Striking façade for Oxford University
Earth Sciences Building, Oxford University
Airtec Glass was specified by Wilkinson Eyre Architects for the new Earth Sciences Building at Oxford University. This prestigious project has provided Oxford University’s Earth Sciences Department not only with a world-class teaching environment but also with excellent research facilities.
The Airtec Glass System creates a building facade that is not only striking in appearance but satisfies structural and architectural demands. The high quality system ensures excellent durability and elegance, whilst offering the architect and designers design flexibility.
Colin McAuley, Project Manager, RBDML, commented, “This is a very significant project for the university in the development of its science area and the architectural design of the building needed to reflect that. The Airtec Glass System has enabled the design to be realised and the Airtec team gave their technical support throughout the installation."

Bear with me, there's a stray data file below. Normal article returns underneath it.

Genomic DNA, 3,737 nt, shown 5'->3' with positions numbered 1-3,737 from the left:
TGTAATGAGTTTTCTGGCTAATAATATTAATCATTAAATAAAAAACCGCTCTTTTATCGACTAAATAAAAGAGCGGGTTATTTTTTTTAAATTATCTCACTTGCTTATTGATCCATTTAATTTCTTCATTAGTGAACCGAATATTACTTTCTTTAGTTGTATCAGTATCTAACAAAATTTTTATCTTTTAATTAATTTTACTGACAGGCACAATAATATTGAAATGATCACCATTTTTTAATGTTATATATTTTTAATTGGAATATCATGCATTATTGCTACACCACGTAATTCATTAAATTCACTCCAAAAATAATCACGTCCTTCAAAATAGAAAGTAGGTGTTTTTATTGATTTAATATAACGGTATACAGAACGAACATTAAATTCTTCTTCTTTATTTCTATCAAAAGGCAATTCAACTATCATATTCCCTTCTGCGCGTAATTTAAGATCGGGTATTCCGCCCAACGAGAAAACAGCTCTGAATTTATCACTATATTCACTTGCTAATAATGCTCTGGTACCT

The new building is the flagship for the university’s redevelopment of its science area and provides laboratory and office space for around 400 students and staff. The purpose-built centre will enable the department to maintain its international reputation as a centre for research excellence as well as signalling to the wider public the interests and concerns of the users. The most striking element of the building is a “narrative” wall which will act as a shop front for the ideas and activities of the department.
Ben Parry, Commercial Director for Airtec systems commented, “We were delighted to be associated with this high profile and significant project for the university. The system provides and modern, elegant and sophisticated look to the building whilst complementing the adjacent listed buildings.”
The building has been designed around a strong sustainability ethos, exceeding targets set by the local planning department for its embodied energy, which stipulates a minimum of 20% recycled materials in buildings of this type.
The building also uses ground source heat pumps providing around 43% of the building energy needs and there is also a recycled rainwater system in place. The project has been shortlisted for the 2011 Brit Insurance Design Awards in association with the Design Museum. These awards showcase the most innovative and forward thinking designs from around the world spanning seven categories; one being architecture.